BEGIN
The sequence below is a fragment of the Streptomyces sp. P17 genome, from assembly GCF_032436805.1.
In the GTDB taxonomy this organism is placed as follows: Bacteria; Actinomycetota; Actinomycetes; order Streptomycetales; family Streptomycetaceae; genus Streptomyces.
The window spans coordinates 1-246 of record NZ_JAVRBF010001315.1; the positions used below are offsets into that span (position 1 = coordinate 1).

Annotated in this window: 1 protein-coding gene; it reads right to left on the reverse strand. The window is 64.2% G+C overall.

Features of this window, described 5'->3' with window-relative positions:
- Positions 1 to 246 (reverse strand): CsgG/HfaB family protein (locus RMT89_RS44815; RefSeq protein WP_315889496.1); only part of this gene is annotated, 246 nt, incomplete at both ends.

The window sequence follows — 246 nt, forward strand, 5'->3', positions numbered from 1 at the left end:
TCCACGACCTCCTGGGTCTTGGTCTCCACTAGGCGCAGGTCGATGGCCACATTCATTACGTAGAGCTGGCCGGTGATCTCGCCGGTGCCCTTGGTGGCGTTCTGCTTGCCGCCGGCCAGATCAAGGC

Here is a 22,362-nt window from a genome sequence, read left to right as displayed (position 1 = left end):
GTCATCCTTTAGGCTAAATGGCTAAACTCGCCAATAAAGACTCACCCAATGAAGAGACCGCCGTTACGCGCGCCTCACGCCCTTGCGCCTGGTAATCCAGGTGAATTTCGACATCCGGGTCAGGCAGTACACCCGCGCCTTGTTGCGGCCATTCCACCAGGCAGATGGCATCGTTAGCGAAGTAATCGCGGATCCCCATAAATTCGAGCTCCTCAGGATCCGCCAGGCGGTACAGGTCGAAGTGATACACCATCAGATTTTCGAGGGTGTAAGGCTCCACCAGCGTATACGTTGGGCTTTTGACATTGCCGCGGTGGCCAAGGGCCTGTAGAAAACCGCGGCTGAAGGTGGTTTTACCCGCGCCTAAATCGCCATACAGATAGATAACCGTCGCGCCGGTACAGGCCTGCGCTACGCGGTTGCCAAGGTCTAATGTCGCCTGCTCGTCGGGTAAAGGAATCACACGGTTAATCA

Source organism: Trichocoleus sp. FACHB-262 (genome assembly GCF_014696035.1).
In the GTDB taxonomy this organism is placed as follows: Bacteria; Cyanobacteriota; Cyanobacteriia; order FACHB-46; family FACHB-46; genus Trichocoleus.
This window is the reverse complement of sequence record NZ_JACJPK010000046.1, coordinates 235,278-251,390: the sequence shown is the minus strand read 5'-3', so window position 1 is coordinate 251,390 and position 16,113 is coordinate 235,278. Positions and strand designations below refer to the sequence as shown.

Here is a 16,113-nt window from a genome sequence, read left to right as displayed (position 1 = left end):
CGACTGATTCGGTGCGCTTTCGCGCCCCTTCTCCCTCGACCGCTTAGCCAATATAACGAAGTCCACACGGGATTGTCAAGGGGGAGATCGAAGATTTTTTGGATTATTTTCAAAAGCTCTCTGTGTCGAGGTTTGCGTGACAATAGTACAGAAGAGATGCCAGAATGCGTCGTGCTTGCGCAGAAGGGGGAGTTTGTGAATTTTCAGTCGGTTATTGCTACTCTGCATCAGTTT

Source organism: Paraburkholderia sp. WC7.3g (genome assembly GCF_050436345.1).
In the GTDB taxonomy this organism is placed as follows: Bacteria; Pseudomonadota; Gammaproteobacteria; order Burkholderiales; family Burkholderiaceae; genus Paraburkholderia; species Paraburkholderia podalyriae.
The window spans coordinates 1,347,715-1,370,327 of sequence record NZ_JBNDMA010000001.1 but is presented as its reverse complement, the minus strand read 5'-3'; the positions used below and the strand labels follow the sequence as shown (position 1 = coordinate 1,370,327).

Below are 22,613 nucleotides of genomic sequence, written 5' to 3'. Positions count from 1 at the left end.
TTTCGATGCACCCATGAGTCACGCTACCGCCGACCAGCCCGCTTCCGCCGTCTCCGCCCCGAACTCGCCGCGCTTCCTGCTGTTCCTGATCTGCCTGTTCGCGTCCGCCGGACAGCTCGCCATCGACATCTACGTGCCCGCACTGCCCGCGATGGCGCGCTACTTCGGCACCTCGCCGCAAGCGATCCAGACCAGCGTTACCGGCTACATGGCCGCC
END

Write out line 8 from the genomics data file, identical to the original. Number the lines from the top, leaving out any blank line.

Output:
TCCACGACCTCCTGGGTCTTGGTCTCCACTAGGCGCAGGTCGATGGCCACATTCATTACGTAGAGCTGGCCGGTGATCTCGCCGGTGCCCTTGGTGGCGTTCTGCTTGCCGCCGGCCAGATCAAGGC